Zoom Classrooms Raise Concerns about Law Enforcement Surveillance and 4th Amendment Rights

by Vins
Published: Last Updated on

Zoom’s popularity skyrocketed as the COVID-19 pandemic intensified in Spring 2020, and the company’s revenues rose more than 169 percent. Online conferencing has enabled people to continue their work, school, and social lives, ultimately making Zoom an essential service. However, as John Whitehead reported for OpEdNews in September 2020, “the Fourth Amendment ramifications of having students attend school online via video classes from the privacy of their homes” add another “troubling layer to the ways in which students (and their families) can run afoul of a police state education now that school (virtual or in-person) is back in session.”

The free version of Zoom does not grant end-to-end encryption or guarantee secure private connections without possible surveillance by law enforcement, and third-party affiliates. Those who opt for the free version of Zoom are often low income, struggling students, the elderly, and the disabled. Zoom has offered to provide end-to-end encryption for all users, as long as they verified their phone number first. Yet, many users do not do this or know that such an option exists.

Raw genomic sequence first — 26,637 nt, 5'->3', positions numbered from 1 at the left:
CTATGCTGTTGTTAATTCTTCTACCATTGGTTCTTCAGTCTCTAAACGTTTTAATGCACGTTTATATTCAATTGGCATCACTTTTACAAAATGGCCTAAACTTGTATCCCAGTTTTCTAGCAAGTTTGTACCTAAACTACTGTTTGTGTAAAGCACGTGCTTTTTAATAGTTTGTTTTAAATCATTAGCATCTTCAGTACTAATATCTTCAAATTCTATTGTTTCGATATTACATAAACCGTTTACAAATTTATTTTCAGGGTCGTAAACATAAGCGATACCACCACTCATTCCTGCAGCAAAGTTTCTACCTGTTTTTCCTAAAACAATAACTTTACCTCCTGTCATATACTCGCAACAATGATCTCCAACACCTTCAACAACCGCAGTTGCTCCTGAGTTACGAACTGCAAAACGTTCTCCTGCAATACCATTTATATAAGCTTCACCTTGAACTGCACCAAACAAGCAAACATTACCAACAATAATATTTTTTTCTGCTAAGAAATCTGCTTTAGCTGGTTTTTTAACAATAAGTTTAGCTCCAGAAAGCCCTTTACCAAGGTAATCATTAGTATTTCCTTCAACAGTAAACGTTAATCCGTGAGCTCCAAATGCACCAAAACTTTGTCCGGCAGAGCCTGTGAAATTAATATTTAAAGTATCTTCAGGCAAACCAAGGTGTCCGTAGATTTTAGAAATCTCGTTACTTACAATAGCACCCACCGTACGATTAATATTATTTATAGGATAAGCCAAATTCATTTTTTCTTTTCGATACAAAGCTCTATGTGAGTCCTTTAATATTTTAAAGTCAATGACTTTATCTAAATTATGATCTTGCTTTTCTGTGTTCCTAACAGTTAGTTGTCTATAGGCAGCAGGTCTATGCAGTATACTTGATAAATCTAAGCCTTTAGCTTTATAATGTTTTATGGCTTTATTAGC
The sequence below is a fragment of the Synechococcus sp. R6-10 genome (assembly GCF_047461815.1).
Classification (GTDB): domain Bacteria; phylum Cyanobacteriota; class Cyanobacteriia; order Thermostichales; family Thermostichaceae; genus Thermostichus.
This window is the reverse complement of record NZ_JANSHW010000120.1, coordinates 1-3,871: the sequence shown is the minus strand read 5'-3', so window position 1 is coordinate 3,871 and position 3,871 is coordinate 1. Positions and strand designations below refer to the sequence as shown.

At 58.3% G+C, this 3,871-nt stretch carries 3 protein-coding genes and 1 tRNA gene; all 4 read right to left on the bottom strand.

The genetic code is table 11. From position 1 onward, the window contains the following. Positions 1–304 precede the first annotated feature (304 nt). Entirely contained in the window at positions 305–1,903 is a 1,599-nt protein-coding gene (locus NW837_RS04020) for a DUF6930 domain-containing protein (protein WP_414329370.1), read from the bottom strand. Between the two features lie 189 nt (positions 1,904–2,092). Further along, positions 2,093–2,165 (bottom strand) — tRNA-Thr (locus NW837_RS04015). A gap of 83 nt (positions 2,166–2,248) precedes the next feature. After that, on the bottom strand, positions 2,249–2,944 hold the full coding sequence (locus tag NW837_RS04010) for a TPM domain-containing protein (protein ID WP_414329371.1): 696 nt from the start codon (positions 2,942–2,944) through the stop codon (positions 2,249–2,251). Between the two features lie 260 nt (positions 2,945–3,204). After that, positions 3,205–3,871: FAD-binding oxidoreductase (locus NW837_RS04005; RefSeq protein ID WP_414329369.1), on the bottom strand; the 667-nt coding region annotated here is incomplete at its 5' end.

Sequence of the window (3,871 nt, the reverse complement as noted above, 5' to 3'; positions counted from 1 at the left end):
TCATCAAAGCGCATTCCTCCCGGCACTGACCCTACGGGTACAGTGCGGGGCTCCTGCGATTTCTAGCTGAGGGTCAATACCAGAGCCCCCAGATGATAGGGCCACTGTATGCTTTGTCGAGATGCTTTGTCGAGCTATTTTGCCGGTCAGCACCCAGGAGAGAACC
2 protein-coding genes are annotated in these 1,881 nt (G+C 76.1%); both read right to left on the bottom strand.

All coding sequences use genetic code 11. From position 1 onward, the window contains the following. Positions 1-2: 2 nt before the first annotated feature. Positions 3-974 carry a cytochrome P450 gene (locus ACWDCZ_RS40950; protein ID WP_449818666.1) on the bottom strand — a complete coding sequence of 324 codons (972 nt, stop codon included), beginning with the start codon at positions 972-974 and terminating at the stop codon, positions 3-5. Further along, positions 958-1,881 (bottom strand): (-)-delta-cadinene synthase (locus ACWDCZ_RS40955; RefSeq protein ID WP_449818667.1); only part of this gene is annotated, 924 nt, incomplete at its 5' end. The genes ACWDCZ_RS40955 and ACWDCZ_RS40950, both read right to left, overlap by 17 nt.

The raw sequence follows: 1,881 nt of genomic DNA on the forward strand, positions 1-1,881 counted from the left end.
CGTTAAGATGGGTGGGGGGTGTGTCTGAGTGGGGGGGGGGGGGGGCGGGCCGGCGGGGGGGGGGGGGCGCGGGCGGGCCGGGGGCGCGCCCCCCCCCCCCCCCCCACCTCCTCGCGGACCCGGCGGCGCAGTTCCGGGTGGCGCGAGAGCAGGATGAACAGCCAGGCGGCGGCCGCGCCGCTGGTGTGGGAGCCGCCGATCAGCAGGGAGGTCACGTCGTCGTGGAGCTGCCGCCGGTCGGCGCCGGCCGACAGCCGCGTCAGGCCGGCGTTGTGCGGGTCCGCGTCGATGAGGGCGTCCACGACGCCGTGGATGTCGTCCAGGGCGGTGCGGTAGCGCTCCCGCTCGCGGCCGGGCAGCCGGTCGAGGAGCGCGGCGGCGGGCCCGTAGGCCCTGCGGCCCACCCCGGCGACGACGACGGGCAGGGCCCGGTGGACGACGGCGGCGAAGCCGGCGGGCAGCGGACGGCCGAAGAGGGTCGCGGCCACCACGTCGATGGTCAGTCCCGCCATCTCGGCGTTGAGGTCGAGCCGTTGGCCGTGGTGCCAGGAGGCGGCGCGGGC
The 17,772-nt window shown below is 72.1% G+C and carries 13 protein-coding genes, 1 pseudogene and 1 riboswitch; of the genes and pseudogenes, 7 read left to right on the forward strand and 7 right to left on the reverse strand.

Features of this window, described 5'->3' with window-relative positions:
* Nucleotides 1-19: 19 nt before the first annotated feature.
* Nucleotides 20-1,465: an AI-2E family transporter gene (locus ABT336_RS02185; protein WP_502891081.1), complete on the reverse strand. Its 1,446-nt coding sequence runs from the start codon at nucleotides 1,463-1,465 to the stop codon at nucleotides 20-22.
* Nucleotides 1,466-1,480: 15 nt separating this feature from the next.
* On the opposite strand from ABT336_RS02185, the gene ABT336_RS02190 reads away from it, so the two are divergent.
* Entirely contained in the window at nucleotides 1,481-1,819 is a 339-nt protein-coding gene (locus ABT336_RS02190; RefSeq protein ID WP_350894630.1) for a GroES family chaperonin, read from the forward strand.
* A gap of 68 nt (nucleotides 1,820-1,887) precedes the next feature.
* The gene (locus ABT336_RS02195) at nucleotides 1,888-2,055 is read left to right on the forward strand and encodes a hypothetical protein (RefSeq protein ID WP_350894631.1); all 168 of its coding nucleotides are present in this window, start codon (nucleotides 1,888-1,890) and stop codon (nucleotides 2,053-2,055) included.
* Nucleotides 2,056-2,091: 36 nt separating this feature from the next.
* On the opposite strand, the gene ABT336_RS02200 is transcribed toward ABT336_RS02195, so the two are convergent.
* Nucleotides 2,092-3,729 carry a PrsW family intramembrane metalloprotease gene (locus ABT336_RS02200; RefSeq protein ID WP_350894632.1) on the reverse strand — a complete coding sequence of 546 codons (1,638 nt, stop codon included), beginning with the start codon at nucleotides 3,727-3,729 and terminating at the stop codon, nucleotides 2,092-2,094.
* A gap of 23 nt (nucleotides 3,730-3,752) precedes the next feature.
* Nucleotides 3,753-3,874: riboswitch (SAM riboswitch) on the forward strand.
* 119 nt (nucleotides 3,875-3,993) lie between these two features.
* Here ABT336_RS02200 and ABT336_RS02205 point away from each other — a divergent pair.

Zoom classrooms allow teachers, government officials, and law enforcement visual access to the insides of students’ homes, without a warrant. Anything teachers or other officials see, hear, or record via a Zoom virtual classroom can be investigated without a warrant. For example, Whitehead reported on the case of an 11-year-old boy in Maryland: Police came to his home in search of weapons after school officials observed a BB gun mounted on his bedroom wall during a virtual class. Across the country, growing numbers of parents are being visited by social services after being reported by school officials, all because their kids failed to sign in for some of their online classes.

This can lead to possible interference from government agencies to which  information can be relayed including local police, social services, animal control, and the FBI.

Most of the Zoom conferencing security issues discussed in the corporate media are about “Zoom-bombing,” the hijacking of Zoom conference calls, but corporate media have been less diligent about addressing the Fourth Amendment ramifications for students of online schooling via video conferencing platforms such as Zoom.


John Whitehead, “Virtual School Hazards of a Police State Education During COVID-19,” OpEdNews.com, September 15, 2020, https://www.opednews.com/articles/1/Virtual-School-Dangers-Th-by-John-Whitehead-Covid-19_Education_Police_Surveillance-200915-799.html

Sara Morrison, “Zoom Wants to “Work Together” with the FBI. That May Not Be As Bad As It Sounds,” Vox, June 3, 2020, https://www.vox.com/recode/2020/6/3/21279285/zoom-fbi-encryption-calls-free-users

Student Researcher: Aundria De La Fuente (San Francisco State University)

Faculty Evaluator: Professor Kenn Burrows (San Francisco State University)